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In April, my husband and I took a jaunt down to Ocean Shores to do some razor clamming. If you’ve ever dug these surprisingly fast-tunneling, bivalve mollusks, you know you’re only allowed out clamming for a short window of time when tides are low.
Once I had the space ready and the deer fencing in place, the time came to tackle the task of choosing the perfect trees to plant. In this column I’ll share with you what choices I made and why.
I’ll admit I got a little spoiled this past fall. When you’re weeding beneath a tree practically dripping with ripe fruit and the homeowner tells you to help yourself, what does any sane person do? You know it. You reach up and avail yourself of succulent pears, juicy apples and peaches to die for.
Even though the first day of spring is officially a long ways away, you don’t want to wait much longer to set this year’s vegetable garden plans in motion. That’s because our mild climate makes late February the perfect time to sow snow peas, fava bean and many varieties of carrots, radishes and onions directly in the ground.
There’s a shrub I think we ought to see more of around here, especially in the wintertime when a spot of cheerful color in the garden is just what some of us need to lift our spirits. It’s called beautyberry, or Callicarpa.
Despite swaths of Washington recently getting pummeled by heavy snow, I’m convinced either Mother Nature has hopped on a freighter heading to parts unknown or is holed up somewhere gorging on brownies spiked with wacky weed and way too much sugar.
If you like the look of holly but want something fragrant and non-invasive, consider giving Osmanthus heterophyllus a try. This member of the olive family has holly-like leaves with one to four spiny points on each side and small, white, four petalled flowers that bloom in the fall. You can easily distinguish between holly and O. heterophyllus by the arrangement of the leaves on the stems. Holly leaves occur alternately, while Osmanthus are opposite.
I guess it’s time for “The Talk.” No, not that talk. Not unless you’re an adolescent who stumbled upon this gardening column by accident while searching your grandma’s kitchen counter for the missing jar of Nutella and you need the lowdown on the birds and the bees. No, this talk is about not planting invasive species in your garden or giving amnesty to noxious weeds and other big, bad plant bullies.
This is a great time of year for at least one type of Euonymus: the burning bush. Don’t confuse it with the smoke tree, or smoke bush. They’re different plants from entirely different plant families. Smoke tree is a Cotinus and related instead to the sumac. This is one instance where if there’s smoke there isn’t necessarily fire.
A friend of mine recently revealed her husband was worried about their western red cedar trees. You see, he’d noticed areas of orange foliage dotted throughout the canopy and thought they were dying. I told her to tell him to relax. When sections of old cedar foliage lose their green color in the late summer through fall, it’s just a normal part of their growth cycle called flagging.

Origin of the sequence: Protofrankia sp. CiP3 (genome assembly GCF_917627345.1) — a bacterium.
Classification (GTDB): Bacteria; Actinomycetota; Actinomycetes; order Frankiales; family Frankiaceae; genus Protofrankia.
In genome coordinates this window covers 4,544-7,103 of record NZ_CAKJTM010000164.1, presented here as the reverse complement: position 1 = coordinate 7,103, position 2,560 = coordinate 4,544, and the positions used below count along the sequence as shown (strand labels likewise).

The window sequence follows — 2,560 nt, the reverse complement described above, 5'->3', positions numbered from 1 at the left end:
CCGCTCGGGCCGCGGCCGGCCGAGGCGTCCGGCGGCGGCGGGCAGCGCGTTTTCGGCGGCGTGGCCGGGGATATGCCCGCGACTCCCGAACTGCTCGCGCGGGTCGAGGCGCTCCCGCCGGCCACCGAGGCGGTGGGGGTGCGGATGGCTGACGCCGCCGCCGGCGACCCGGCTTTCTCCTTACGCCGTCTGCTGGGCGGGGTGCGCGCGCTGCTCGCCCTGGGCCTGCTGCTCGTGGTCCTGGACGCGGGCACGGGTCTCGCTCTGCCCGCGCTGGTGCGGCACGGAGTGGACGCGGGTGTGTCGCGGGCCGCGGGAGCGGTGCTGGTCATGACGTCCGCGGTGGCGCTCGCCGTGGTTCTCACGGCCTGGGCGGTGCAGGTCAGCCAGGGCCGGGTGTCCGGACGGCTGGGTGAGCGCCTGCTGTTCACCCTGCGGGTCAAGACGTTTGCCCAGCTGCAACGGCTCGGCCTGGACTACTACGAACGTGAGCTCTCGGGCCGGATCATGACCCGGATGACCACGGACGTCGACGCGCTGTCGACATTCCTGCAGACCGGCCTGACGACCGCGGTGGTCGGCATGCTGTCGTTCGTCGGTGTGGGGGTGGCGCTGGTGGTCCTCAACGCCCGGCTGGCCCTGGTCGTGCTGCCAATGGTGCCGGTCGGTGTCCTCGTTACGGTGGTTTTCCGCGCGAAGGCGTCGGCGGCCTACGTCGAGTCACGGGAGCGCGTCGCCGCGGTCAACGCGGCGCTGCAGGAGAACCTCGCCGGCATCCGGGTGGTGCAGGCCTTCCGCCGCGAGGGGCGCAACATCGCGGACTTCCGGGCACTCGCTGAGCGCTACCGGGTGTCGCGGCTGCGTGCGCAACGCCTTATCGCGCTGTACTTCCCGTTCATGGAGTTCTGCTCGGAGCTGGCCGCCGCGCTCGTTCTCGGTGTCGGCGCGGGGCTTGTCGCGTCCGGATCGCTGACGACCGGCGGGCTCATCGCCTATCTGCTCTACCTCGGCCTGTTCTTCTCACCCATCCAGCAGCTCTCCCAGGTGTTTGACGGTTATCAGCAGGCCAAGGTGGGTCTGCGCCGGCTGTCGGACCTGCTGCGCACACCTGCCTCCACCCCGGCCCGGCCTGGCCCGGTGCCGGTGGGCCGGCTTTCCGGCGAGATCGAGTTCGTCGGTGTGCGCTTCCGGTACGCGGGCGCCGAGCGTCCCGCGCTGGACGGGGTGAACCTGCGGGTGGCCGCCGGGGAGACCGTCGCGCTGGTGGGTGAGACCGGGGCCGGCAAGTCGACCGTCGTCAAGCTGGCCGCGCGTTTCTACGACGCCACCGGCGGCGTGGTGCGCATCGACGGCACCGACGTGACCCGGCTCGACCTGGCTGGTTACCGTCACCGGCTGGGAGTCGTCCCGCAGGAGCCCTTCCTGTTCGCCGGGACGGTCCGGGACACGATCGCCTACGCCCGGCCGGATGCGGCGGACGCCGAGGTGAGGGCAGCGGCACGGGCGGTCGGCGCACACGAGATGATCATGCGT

Viburnums have often confused me. This is where I should say I’m not easily confused, but that would be a lie. On the other hand, I’ll bet there’s at least one other person out there who thought for the longest time that a snowball bush was some kind of hydrangea.
The Scottish writer and philosopher Thomas Carlyle wrote, “Man is a tool -using animal. Without tools he is nothing, with tools he is all.” There are a number of things I would disagree with Carlyle on, but this isn’t one of them, especially when it comes to gardening.
What pops into your mind’s eye when you think of honeysuckle? Is it a fragrant vine or is it an arching shrub that makes good hedges and borders?
If you thought this summer would be a great time to buy a bunch of trees or shrubs, gather together a hoard of your favorite annual and perennial flowers or completely revamp your landscaping, my heart goes out to you.
One gardener’s weed might very well be a naturalist’s wild flower or a herbalist’s medicinal plant. So much depends on both your world view and the level of exasperation you’ve reached while battling shot weed, dandelions or nettles.
I’m no ancient Chinese fount of wisdom, but I believe wholeheartedly you should get to know all those little rascally plants that keep popping up in your flower beds and call them by their proper names. Here are just a few of them.
If anyone tries to sell you on a landscape design that’s touted as no-maintenance, tell them you’ll swap some ocean- front property in Nebraska for their plans. Who knows, with climate change they may come out ahead.
More than once I’ve watched a gardener bend down to examine something growing in a pot or in one of their beds and say, “I don’t remember planting that,” or “I don’t know where that came from.” Sound familiar?
I don’t know about you, but if I’m putting a lot of effort into the care and maintenance of a shrub, let alone the financial investment at the time of purchase, I want a reasonable payoff. This is doubly true when it comes to deciduous shrubs.
In a column a couple of months back, I wrote about some great plants for shade gardens. One of the plants I mentioned was sweet box, or Sarcococca, a very fragrant evergreen perennial that sometimes has a tendency to spread via runners.